5 Tips For Fair Business Deals
By Chelsey Lewis
Although business negotiations are an essential part of modern commerce, you may feel that you’re not very good at them. You may leave a meeting with a potential client feeling like you’ve just missed out on a lot of money or that you didn’t receive everything you wanted, or you may think you could have easily got a better deal with improved negotiation skills.
But how do you make fair business deals? Here are some proven techniques that could give you the edge you need:
1. Research before business negotiations.
You should research the going market rate before you begin negotiating. Don’t simply assume that something is a good bargain because you’re told it is, or that you’re being overcharged because your gut tells you so. You should also work out what profit margins you wish to make and what prices you will have to aim for to meet this goal. It is always best to enter a business negotiation with a good idea of the price range you are willing to accept.
However, you should not use the word ‘between’. If you say, “I am willing to do this for between £15 and £20 an hour,” the other party will be bound to focus on the £15 and could even pressure you into lowering this price. Some people suggest that you should never be the first person to offer a rate – waiting for the other party to offer a price forces them into showing their hand and informing you how much they are willing to spend.
2. Bring a calculator.
In the pressure of a business deal, people’s mathematical abilities can fall by the wayside. You may find that you are unable to do simple mental arithmetic while juggling other factors around in your head. A calculator lets you take a breather and consider the price accurately. It also means the other party can understand how you came to a particular price, so they will be more likely to view you as being upfront and honest.
3. Aim for fairness.
Receiving a good deal does not have to mean that the other party has to receive a bad deal. You should always assume that there is a mutually-beneficial deal that just needs to be uncovered. Don’t feel pressured to wrap up the meeting if you’re not completely happy with the final terms.
If you cannot come to an agreement on price, consider what other things you could offer to the party. Your company may be able to help the other side’s marketing strategy, or could offer discounted services or a cheap consultancy to it. Offer additional services at cheaper rates if you believe it could keep both parties happy.
Conversely, you should never try to rip the other party off. Adding financial pressures on another business or freelancer will ensure you do not receive the high-quality service you need, and could see the other party pulling out of the agreement when they start to encounter financial difficulties.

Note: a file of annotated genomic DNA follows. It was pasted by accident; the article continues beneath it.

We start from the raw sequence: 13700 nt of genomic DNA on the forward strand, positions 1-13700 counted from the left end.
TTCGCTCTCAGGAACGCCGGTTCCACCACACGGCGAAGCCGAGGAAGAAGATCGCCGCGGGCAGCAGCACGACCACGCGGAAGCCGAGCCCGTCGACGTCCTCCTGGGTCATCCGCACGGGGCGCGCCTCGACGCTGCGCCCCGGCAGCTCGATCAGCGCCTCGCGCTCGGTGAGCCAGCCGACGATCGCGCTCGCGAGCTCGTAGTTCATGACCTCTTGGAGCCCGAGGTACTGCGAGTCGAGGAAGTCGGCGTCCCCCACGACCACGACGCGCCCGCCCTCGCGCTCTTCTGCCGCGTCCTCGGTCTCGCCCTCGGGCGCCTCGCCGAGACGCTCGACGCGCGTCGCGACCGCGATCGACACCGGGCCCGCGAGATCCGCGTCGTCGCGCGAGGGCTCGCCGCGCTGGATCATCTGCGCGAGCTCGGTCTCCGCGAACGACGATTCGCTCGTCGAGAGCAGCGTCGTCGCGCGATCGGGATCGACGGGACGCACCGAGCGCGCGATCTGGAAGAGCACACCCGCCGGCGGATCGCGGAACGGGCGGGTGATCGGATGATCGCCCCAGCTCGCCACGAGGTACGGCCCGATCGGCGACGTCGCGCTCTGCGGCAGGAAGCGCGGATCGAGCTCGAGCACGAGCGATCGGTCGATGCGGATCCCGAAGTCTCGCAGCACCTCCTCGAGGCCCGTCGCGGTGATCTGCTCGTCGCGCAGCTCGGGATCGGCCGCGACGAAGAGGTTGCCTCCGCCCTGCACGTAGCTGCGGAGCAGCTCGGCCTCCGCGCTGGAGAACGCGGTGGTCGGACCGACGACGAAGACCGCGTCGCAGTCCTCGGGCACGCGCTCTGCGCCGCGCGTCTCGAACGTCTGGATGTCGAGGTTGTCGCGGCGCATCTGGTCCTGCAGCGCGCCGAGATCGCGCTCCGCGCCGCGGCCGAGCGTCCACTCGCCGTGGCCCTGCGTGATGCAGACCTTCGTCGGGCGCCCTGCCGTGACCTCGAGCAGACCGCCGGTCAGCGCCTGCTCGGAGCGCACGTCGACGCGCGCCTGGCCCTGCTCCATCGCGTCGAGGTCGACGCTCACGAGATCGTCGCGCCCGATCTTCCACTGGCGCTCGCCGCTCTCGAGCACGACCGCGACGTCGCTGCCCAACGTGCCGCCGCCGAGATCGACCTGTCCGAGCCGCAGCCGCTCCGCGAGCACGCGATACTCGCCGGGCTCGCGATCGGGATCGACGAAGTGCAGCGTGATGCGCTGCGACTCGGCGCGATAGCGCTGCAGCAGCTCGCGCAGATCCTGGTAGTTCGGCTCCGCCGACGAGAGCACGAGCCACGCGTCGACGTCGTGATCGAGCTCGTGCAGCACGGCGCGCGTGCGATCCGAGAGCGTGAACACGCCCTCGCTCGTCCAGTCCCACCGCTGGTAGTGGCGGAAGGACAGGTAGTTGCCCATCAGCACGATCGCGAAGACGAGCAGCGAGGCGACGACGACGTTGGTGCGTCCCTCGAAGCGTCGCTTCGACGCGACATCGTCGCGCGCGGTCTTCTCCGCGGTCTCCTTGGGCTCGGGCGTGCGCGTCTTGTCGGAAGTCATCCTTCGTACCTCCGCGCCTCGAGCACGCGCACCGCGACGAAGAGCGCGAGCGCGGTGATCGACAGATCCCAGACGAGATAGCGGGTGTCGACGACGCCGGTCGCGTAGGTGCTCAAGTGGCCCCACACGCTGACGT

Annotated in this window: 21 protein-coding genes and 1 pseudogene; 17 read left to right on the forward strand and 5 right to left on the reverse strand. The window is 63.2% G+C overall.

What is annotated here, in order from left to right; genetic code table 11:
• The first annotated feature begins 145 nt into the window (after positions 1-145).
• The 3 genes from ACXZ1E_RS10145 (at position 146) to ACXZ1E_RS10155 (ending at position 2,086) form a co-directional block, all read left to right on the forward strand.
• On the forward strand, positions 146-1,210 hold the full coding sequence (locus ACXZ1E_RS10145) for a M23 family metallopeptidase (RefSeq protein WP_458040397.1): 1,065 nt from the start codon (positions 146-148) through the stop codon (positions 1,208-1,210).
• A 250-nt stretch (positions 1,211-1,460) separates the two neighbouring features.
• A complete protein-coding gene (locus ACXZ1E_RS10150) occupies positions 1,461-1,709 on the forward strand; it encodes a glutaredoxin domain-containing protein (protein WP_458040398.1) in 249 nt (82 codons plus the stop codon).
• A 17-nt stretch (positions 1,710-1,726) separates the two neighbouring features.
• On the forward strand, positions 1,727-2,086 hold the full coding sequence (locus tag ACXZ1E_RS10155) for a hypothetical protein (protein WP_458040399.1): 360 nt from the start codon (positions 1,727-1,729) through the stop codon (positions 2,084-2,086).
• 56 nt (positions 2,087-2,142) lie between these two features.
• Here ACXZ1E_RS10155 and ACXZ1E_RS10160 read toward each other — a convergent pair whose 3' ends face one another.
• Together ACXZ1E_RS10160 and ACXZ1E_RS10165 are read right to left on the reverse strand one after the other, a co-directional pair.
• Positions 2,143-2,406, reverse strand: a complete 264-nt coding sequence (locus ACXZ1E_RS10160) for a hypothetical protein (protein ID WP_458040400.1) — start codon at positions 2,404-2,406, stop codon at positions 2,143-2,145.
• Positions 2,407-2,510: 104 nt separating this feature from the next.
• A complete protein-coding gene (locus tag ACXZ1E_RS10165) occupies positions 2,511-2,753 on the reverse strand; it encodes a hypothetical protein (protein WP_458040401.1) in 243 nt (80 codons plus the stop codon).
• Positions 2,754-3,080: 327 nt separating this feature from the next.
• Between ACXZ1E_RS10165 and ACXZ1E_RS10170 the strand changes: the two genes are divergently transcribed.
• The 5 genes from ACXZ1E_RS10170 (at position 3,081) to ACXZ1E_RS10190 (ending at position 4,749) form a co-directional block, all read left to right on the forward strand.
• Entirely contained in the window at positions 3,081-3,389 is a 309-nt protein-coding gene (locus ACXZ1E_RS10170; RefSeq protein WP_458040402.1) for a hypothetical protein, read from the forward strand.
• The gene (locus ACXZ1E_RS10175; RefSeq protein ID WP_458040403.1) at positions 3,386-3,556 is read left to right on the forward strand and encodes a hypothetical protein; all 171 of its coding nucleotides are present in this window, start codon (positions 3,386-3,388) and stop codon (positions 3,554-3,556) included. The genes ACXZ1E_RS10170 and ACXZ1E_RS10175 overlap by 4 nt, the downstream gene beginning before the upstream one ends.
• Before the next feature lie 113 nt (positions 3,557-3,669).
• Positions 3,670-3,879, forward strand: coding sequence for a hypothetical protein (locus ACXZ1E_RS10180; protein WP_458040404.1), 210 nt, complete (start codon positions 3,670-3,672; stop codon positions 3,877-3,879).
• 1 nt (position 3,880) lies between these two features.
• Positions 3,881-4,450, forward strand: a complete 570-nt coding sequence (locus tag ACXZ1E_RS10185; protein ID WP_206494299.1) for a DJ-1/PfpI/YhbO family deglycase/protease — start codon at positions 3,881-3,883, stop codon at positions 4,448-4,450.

4. Stay relaxed throughout corporate negotiations.
Don’t allow yourself to be pressured into closing a deal. If you are representing a larger company, you could pretend that a key shareholder or the CEO has to agree to the terms of a deal before it can go ahead, as this will prevent you from being pressured or cornered into agreeing to terms. Implying that you have to discuss the terms with another party gives you some much-needed breathing space before you finalise the deal.
If you are a freelancer, you may find it impossible to imply that you have to talk to another party before you can go ahead. You must remember to stay calm and not allow yourself to be flustered by stalling tactics or particularly low offers. If you are desperate for the work, you should not let the other party know this.
5. Know when to walk away.
Knowing your bottom line means you can walk away if it becomes apparent that it will not be met. Obviously, you never want to walk away from a business negotiation, but you will have the confidence to articulate your final offer and the body language that says that you will not be pressured into lowering it. If you remain steadfast in your final offer, the other party will recognise that and you will be likely to come to a mutually-beneficial arrangement.
When you have concluded a deal, you should be willing to provide the best possible service for your new client or should do all you can to keep them happy. Business negotiations are the best way to find new clients and build up new corporate relationships. Keep the other party happy and you may find further business opportunities present themselves in the future.
Chelsey Lewis works as a writer and researcher for Clearwater Solicitors. She has been writing about legal matters related to business deals and compensation claims for road traffic accidents, and always tries to educate people about their legal rights either on business or in claiming serious injury compensations.
This is an article contributed to Young Upstarts and published or republished here with permission. All rights of this work belong to the authors named in the article above.